Tuesday, May 5, 2009

Who is Running These Newspapers? And Who is Reading Stories on Themselves?

An astute reader, Chetly Zarko, figured out that the transparency Web site referred to in the Traverse City newspaper and questioned by FreeMichigan last week was NOT the one for state Rep. Kevin Elsenheimer's noble transparency effort but is actually his site at the Republican House umbrella site on the lower left. It's a nice little report, although we again need to know just what the publications are that he spent $834 on in March. We don't doubt that the charge is legit - but wouldn't it make sense that we get some detail?
We would hope that Rep.
Elsenheimer notified the newspaper pronto of the mistake, but when we checked, the mistken site is still posted. Did he read the story?
But the fact remains that transparency is a slippery little item when it is jammed amidst a host of other nice sounding notions that reflect well on government.
We are traveling the rest of this week but will again try to do some work here as time allows. This time the trip is to the desert Southwest, business, and temps are headed for the 100 degree mark. If we could find a sunny rock to perch on all day, we would.



  1. Dear Mr. Zarko,

    Thank you for your post. Please know that you're welcome to contact me directly about questions related to my website where I have posted my office budget online.

    Below is the detailed publication expenditure of $834.75 on March 23, 2009. The costs incurred that day were for renewing five newspaper publications subscriptions that cover the district I represent. I am glad my online budget was available for your review and you had a question about it. I will continue to post more and more information on a regular basis as time and resources are available.

    As you are aware, the House Republican's leadership and personal efforts in posting their own office budgets online has spurred others to follow.

    If you ever have any further questions about my expenditures, please feel free to e-mail or twitter me - I will gladly respond. I will continue to lead efforts to make not only my office but our state government more accountable and transparent.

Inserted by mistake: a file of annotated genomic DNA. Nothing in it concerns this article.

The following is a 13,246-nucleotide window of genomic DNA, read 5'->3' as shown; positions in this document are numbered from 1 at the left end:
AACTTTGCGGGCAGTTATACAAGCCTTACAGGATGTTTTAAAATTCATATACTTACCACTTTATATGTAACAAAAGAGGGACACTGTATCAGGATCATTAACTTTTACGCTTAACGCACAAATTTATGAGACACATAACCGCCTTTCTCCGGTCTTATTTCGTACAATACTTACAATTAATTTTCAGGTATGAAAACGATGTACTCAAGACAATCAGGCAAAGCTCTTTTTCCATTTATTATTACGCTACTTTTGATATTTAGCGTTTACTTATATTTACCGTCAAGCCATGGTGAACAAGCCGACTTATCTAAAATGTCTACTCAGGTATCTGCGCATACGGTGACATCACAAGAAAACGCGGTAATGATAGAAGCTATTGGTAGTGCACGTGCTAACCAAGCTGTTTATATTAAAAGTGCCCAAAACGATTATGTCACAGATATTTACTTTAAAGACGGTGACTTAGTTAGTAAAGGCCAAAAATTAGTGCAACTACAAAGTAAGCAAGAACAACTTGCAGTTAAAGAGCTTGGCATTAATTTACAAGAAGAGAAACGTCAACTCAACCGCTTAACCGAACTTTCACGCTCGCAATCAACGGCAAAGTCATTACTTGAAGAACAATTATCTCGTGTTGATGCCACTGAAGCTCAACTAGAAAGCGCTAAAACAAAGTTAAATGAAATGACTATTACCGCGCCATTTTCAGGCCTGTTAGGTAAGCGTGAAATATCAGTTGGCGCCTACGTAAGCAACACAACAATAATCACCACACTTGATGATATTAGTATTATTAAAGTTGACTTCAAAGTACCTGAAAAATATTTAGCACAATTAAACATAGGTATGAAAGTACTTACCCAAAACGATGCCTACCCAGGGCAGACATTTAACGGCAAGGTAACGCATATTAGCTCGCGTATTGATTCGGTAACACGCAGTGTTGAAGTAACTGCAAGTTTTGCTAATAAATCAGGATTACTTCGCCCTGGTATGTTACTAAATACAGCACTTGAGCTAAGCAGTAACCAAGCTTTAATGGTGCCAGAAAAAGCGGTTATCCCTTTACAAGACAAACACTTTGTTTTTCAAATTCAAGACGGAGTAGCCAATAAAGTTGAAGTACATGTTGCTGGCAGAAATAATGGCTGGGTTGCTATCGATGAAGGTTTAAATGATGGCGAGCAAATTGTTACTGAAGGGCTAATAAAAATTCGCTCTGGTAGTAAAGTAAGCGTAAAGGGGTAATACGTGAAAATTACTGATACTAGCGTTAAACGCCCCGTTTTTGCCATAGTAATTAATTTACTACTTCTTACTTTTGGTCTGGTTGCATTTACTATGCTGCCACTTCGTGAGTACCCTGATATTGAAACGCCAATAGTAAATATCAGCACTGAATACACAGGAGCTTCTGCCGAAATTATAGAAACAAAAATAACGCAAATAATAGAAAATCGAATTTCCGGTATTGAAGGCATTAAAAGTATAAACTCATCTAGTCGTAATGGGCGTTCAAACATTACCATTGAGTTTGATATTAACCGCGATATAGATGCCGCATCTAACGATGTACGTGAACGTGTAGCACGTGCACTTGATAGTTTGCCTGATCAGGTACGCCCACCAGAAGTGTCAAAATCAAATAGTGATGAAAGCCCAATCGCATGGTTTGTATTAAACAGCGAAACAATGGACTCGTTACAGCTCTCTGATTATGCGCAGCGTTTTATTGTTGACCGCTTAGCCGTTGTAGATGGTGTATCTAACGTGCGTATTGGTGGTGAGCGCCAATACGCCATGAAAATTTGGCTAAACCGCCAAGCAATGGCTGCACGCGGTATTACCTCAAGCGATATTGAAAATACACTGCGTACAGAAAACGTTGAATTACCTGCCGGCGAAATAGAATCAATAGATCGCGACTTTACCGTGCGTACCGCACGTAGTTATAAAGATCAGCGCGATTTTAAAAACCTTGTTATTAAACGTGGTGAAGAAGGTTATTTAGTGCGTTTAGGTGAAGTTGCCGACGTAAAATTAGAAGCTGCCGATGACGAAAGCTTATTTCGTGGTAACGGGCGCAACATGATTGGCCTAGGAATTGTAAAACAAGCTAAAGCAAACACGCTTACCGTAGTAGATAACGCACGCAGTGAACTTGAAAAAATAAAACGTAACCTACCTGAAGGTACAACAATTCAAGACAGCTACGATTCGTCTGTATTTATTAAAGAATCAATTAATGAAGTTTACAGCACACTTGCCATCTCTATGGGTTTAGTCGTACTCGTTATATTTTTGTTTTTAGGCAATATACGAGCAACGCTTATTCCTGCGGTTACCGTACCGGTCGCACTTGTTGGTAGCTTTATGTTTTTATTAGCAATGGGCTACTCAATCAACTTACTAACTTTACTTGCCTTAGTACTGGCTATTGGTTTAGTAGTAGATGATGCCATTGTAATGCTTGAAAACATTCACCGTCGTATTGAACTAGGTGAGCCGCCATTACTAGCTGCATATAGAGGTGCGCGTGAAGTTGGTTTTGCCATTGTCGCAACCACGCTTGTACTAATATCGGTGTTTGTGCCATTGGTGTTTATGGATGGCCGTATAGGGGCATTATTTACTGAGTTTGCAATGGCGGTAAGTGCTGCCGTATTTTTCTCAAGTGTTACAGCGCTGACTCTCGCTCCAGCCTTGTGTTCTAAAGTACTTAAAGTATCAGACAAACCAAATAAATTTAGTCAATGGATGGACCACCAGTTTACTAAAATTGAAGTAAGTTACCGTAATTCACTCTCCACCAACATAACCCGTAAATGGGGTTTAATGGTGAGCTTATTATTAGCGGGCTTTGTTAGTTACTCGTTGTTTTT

I hope this helps.


    03/23/2009 - Publication Expenses:
    THE EVENING NEWS 02/22/09-02/22/10 - $227.00
    OUR HOME TOWN PAPER - $23.00
    CHARLEVOUIX COURIER 03/18/09-03/18/10 - $68.80
    PETOSKEY NEWS-REVIEW 03/19/09-03/19/10 - $241.00
    THE RECORD EAGLE 03/15/09-03/15/10 - $274.95
    TOTAL Publication Expense for 03.23.2009 - $834.75

  2. For the record here, the author of this post is Avalanche50, whose profile is at the right. I just commented on a previous item pointing Avalanche50 to the correct website for Leader Elsenheimer's budgets - Avalanche referred to my point in the opening and I think that reference accidentally lead Rep. Elsenheimer to think I wrote the post, so his reference addressing me is errant.

    I've personally communicated with the Rep's staff and know he's aware of the miscommunication (which is no one's fault really, just an ambiguity) - I just wanted whatever record is reflected here to note that Rep. Elsenheimer's response was intended to the owner of Free Michigan and not me.

    My own comments can usually be found at OutsideLansing.com. As a transparency specialist and user of FOIA of 20 years, I commend Rep. Elsenheimer and the caucus on their leadership on the issue.

  3. Thanks to both of you for getting this cleared up. The system works.
    Mr. Zarko and his site do a very good job as a much needed voice for transparency, and his site is listen on the Real Deal list.
    Rep. Elsenheimer, thank you for the detail. Your example on openness is, indeed, inspiring others. These are the things that result in a more informed voter.
    I do have to say, $241 for the Petoskey paper seems a bit extreme; I pay less than half that, $119, for a year of the Wall Street Journal. When is it time to just switch to the online version?

  4. Avalanche,
    $241 for the Petoskey paper is probably reasonable since that paper has never mailed subscriptions anywhere and has no distribution system, where the WSJ has a distribution system that is national with economies of scale. Many state representatives subscribe to their local papers both at home (at a normal rate presumably, and I'd think two copies still reasonable) and by having a physical copy mailed to the office. Small papers often have no online edition, or temporarily online, and nothing beats the hard copy for archival purposes, letters to the editor, classifieds, etc that may not be in the online version. The cost of mail alone, plus labor, to mail these local papers could easily account for that rate.